Rick’s Journal    —    MY FILM CAREER

Continuing Rick’s Flicks’ diary format for informal, personal observations which, though not in the form of a review or discussion, we hope you still find useful:

Lord Love A Duck
George Axelrod
screenplay by Larry H. Johnson & George Axelrod
from a novel by Al Hine

Leonard Maltin:  “Film wavers uncomfortably between comedy and drama at times…Terrific performances in movie that was ahead of it time.”

A strange, original and funny comedy with a campus setting.  The great Roddy McDowell, the coal miner’s son and Lassie’s master, has grown up, dwells a lot on sex and sports his trimness in tight white cottons.  His mannered feyness is perfect for his nerdy role (supposedly nerdy).  Tuesday Weld is fine in her ditzy part, and Ruth Gordon has the other mother in the story down pat.

How Green Was My Valley

Lassie Come Home

At play with Elizabeth Taylor (from the book “A Pictorial Biography of Elizabeth Taylor” by Larissa Branin))









Away From Her
Sarah Polley
screenplay by Sarah Polley
from a short story by Alice Munro, “The Bear Came Over the Mountain”

I was never partial to Julie Christie in her heyday.  I never understood all the excitement .  I was astonished when she won the Academy Award.  (But I didn’t know then as much as I do now about Academy bizarros.)  I never found her especially attractive.  But she was beautiful last night in Away From Her.  And she and co-star Pinsent give two of the most heart wrenching performances I can remember.  They cease being actors and become people for us.  I bled for these characters.

The staff at the assisted living residence to which the husband finally takes his wife seem little concerned for spouses and relatives.  Is this common?  How much did the writer/director want us to make of this?  I would like to have seen more of the husband at home alone after his wife’s Alzheimer’s disease has forced him to the decision he makes.  What does he do?  What is his life like without his beloved Fiona?  But this was not the film the filmmakers wanted.

Rick’s Journal acknowledges the excellence of Christie’s performance as Queen Gertrude in Kenneth Branagh’s Hamlet.

Valley, Lassie and Hamlet photos from Google public domain images.


Until then,
See you AT the movies,






including in fine books by good writers

Keller, Lawrence Block’s hit man, often surfs the channels while waiting in his motel room for his latest target to be accessible.

“He turned on the TV and worked his way through the channels, using the remote control bolted to the night stand.  Westerns, he decided, were like cops and cabs, never around when you wanted them.  It seemed to him that he never made a trip around the cable circuit without running into John Wayne or Joel McCrae or a rerun of Gunsmoke or Rawhide or one of those spaghetti westerns with Eastwood or Lee Van Cleef.  Or the great villains  —  Jack Elam, Strother Martin, the young Lee Marvin in The Man Who Shot Liberty Valance.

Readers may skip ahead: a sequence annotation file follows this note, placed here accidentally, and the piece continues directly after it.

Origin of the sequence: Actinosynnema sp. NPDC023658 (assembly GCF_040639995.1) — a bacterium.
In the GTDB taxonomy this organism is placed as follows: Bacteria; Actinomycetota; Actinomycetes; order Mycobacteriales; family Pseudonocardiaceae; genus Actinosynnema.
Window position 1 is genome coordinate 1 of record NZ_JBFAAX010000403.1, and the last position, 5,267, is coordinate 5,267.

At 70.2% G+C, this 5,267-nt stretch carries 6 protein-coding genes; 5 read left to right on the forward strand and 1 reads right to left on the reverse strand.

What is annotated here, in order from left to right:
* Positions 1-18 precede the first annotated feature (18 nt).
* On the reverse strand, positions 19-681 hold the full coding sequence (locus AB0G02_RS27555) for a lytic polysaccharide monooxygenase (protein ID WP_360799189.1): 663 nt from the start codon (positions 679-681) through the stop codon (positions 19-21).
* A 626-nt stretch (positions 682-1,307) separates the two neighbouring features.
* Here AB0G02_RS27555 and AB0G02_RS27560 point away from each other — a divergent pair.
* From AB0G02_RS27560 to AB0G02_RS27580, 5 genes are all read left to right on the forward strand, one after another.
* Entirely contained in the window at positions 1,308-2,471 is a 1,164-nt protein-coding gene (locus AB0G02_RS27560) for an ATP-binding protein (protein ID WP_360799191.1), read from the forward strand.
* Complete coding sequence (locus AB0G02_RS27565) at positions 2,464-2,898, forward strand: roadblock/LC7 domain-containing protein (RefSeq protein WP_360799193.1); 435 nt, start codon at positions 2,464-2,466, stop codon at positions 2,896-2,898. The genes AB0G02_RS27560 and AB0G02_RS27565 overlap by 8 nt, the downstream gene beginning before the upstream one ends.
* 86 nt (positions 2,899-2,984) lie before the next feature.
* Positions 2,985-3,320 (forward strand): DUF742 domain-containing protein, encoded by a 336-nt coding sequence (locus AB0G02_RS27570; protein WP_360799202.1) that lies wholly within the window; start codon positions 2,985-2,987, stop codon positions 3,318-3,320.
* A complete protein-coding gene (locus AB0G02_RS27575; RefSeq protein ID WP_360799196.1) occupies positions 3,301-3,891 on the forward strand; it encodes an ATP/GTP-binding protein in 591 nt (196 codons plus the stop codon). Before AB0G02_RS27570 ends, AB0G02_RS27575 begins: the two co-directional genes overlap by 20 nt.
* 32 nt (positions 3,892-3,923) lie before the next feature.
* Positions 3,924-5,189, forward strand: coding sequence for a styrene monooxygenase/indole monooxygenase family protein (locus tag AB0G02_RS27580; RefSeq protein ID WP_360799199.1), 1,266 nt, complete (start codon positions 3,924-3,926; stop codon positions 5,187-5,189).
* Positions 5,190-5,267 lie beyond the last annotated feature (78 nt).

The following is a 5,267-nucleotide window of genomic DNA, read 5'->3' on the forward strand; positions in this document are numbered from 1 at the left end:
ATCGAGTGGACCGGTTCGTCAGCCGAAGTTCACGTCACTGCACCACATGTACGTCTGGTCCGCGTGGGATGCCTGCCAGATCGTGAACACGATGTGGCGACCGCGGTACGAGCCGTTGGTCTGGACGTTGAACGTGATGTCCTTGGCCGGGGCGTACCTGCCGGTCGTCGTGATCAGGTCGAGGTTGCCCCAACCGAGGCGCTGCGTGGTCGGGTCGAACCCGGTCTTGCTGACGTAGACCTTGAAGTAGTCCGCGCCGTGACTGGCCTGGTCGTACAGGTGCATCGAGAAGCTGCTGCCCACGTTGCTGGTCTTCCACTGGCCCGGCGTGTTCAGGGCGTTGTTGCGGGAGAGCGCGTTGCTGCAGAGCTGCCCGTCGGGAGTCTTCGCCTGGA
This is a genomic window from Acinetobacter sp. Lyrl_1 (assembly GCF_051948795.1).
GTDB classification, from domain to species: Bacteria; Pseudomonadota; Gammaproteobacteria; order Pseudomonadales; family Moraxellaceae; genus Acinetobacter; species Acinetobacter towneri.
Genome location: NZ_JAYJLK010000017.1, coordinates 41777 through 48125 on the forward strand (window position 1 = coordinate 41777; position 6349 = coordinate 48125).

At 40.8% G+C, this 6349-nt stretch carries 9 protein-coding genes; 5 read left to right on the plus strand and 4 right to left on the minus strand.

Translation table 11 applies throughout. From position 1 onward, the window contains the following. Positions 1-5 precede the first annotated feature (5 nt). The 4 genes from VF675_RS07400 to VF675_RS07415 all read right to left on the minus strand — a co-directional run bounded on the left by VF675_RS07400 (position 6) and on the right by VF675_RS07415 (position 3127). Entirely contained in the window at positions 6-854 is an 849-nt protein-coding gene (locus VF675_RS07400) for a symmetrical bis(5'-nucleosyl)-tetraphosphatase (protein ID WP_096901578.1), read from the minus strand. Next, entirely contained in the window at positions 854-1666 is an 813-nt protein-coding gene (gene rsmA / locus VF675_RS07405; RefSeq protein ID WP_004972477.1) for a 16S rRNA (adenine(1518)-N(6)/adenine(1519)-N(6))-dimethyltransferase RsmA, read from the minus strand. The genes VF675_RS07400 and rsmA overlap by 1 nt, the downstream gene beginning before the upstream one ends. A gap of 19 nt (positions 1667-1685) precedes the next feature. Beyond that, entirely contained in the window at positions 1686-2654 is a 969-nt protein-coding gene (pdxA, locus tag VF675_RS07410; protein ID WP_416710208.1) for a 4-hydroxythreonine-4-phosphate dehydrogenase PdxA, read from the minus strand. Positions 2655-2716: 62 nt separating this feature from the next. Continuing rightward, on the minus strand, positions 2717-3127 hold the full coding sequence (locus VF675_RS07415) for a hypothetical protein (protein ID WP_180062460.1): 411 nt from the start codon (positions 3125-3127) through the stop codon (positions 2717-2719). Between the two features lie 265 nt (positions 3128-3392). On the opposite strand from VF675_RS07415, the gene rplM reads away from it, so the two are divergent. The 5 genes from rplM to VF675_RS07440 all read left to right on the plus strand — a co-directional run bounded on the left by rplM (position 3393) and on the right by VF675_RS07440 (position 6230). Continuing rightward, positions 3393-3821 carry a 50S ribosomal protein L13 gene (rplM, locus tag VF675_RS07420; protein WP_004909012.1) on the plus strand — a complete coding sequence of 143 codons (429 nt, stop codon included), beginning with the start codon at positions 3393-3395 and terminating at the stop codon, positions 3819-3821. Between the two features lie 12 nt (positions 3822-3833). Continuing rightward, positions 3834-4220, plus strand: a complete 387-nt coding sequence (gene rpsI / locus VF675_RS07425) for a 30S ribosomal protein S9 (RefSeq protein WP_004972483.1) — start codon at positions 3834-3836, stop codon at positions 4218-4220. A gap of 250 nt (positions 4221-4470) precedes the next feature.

“It probably said something about you, Keller thought, when your favorite actor was Jack Elam.”  But this time he found no western.  “He switched off the set.”

*          *          *          *          *

Jack Elam
jpg photo

“He left unaccountably sad as always and returned to Manhattan.  He ate at a new Afghan restaurant and went to a movie.  It was a western, but not the sort of Hollywood classic he would have preferred.  Even after the movie was over, you couldn’t really tell which ones were the good guys.”

HIT MAN by Lawrence Block.  William Morrow, 1998



Until then,
See you at the movies,



In the May 4 issue of The Week Managing Editor Theunis Bates, on page 3, has a succinct but powerful editorial on where current films seem headed, or mostly NOT headed.  Check it out.


Do you know Walker Percy’s novel The Moviegoer?  Check it out.

“Linda and I went out to a theater in a new suburb.  It was evident somebody had miscalculated, for the suburb had quit growing, and here was the theater, a pink stucco cube, sitting out in a field all by itself…After the movie Linda and I stood under the marquee and talked to the manager, or rather listened to him tell his troubles:  the theater was almost empty, which was pleasant for me but not for him.”

“Our neighborhood theater in Gentilly has permanent lettering on front of the marquee reading:  Where Happiness Costs So Little.  The fact is I am quite happy in a movie, even a bad movie.”

“Kate gives me a look  —  it is understood we do not speak during the movie.”

And can you imagine a better description of the later Gregory Peck?  “Toward her I keep a Gregory Peckish sort of distance.  I am a tall black-headed fellow and I know as well as he how to keep to myself, make my eyes fine and my cheeks spare, tuck my lip and say a word or two with a nod or two.”

Percy’s writing remains pitch-perfect as our anti-hero takes his new girl to visit his  young step-siblings:  “Marcia made too much of them, squatting down and hugging her knees like Joan Fontaine visiting an orphanage.”